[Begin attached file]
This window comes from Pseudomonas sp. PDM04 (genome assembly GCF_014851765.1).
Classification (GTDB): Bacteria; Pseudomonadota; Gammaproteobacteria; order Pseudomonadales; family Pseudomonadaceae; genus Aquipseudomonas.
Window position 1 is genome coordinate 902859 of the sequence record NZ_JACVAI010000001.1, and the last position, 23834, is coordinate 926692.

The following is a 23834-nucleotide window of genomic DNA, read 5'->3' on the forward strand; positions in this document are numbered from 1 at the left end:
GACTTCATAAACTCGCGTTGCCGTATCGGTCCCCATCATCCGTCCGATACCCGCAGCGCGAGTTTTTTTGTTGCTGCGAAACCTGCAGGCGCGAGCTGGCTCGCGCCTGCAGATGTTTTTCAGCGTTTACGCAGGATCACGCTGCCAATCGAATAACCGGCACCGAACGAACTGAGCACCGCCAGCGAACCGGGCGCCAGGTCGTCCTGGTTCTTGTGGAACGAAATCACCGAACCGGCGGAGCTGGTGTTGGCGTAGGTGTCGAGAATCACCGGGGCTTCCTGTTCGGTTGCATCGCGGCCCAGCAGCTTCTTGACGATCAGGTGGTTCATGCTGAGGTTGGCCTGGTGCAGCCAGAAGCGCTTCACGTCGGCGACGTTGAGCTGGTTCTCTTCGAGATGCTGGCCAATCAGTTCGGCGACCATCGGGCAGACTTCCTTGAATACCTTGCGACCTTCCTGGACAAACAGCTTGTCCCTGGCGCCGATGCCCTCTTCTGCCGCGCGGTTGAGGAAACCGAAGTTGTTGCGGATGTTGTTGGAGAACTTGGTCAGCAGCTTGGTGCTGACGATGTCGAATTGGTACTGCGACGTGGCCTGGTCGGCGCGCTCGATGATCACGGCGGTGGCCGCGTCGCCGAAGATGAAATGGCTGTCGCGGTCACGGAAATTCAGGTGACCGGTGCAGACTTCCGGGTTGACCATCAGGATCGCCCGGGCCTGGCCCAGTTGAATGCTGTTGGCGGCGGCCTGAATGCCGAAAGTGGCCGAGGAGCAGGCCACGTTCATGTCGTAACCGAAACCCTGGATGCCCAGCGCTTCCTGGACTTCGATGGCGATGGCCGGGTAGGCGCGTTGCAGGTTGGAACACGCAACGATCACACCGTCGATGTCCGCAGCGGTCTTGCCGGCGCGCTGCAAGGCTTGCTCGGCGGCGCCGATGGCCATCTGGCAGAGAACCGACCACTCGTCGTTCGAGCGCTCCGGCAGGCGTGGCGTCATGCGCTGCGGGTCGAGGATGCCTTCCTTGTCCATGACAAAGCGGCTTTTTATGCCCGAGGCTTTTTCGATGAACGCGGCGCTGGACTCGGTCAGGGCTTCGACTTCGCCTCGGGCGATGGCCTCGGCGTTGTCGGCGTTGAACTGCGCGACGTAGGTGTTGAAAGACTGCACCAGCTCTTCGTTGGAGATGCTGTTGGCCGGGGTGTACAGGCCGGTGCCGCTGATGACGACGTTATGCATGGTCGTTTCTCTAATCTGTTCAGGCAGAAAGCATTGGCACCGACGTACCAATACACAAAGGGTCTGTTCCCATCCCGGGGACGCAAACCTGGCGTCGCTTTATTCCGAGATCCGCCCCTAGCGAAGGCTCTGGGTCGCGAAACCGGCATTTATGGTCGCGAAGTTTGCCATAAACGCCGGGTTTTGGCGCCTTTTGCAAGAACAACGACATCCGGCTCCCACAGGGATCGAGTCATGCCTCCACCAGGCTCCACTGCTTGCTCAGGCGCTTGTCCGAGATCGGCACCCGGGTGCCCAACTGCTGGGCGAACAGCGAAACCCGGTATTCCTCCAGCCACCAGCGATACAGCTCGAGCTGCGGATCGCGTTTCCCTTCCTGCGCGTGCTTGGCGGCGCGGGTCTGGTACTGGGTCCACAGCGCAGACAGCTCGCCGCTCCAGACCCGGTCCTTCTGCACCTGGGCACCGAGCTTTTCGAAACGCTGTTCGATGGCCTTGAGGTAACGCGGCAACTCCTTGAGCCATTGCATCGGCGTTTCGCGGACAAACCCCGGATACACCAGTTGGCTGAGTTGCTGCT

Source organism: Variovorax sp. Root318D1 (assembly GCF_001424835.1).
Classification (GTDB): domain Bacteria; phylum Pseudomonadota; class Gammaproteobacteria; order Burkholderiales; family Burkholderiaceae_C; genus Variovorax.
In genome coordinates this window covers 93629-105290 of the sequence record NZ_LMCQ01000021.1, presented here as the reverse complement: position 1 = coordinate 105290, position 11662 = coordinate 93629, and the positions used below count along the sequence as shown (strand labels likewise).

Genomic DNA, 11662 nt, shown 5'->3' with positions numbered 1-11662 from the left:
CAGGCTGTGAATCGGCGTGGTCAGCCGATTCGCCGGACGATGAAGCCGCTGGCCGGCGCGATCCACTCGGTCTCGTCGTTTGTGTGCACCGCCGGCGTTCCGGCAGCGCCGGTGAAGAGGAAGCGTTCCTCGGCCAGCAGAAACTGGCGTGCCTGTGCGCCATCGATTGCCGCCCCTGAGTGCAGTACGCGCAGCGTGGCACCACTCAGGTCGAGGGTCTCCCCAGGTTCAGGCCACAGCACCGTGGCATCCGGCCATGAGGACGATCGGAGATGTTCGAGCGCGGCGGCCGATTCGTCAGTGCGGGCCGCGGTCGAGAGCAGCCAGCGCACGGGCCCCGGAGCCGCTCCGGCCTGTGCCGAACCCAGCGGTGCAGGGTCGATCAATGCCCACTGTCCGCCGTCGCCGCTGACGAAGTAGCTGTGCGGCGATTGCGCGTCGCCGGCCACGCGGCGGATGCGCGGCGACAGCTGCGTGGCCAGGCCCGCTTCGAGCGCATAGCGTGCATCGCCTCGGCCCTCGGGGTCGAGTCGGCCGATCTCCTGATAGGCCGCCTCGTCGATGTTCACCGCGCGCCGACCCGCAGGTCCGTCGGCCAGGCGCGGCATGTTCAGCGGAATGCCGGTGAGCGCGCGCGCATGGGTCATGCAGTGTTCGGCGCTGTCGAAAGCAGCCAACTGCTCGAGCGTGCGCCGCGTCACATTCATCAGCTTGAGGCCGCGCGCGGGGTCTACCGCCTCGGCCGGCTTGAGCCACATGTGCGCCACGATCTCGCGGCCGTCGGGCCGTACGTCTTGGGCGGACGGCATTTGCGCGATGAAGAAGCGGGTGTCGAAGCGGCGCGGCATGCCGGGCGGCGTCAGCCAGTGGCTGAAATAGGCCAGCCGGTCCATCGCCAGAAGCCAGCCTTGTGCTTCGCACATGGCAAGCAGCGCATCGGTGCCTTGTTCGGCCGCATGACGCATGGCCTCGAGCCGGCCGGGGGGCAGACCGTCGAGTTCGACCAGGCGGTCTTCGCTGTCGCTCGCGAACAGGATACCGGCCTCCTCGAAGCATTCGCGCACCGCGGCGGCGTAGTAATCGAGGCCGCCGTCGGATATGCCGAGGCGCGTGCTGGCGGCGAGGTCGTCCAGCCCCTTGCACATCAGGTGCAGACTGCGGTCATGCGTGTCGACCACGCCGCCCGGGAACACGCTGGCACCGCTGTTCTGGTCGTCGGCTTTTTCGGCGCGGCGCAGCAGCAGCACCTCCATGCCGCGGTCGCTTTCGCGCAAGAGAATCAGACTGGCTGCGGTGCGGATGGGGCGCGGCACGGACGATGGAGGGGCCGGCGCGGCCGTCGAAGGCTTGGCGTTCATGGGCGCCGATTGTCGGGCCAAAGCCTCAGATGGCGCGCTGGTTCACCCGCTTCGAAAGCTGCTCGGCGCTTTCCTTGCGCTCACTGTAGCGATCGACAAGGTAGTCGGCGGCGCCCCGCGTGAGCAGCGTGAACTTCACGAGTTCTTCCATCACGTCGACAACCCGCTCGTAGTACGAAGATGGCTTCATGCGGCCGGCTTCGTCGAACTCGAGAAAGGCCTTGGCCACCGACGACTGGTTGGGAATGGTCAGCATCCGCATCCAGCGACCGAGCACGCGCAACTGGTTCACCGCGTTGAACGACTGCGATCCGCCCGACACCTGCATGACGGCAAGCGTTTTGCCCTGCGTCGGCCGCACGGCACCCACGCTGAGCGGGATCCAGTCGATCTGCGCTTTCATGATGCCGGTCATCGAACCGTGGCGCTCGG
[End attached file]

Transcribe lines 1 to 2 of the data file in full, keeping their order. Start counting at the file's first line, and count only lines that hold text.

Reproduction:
This window comes from Pseudomonas sp. PDM04 (genome assembly GCF_014851765.1).
Classification (GTDB): Bacteria; Pseudomonadota; Gammaproteobacteria; order Pseudomonadales; family Pseudomonadaceae; genus Aquipseudomonas.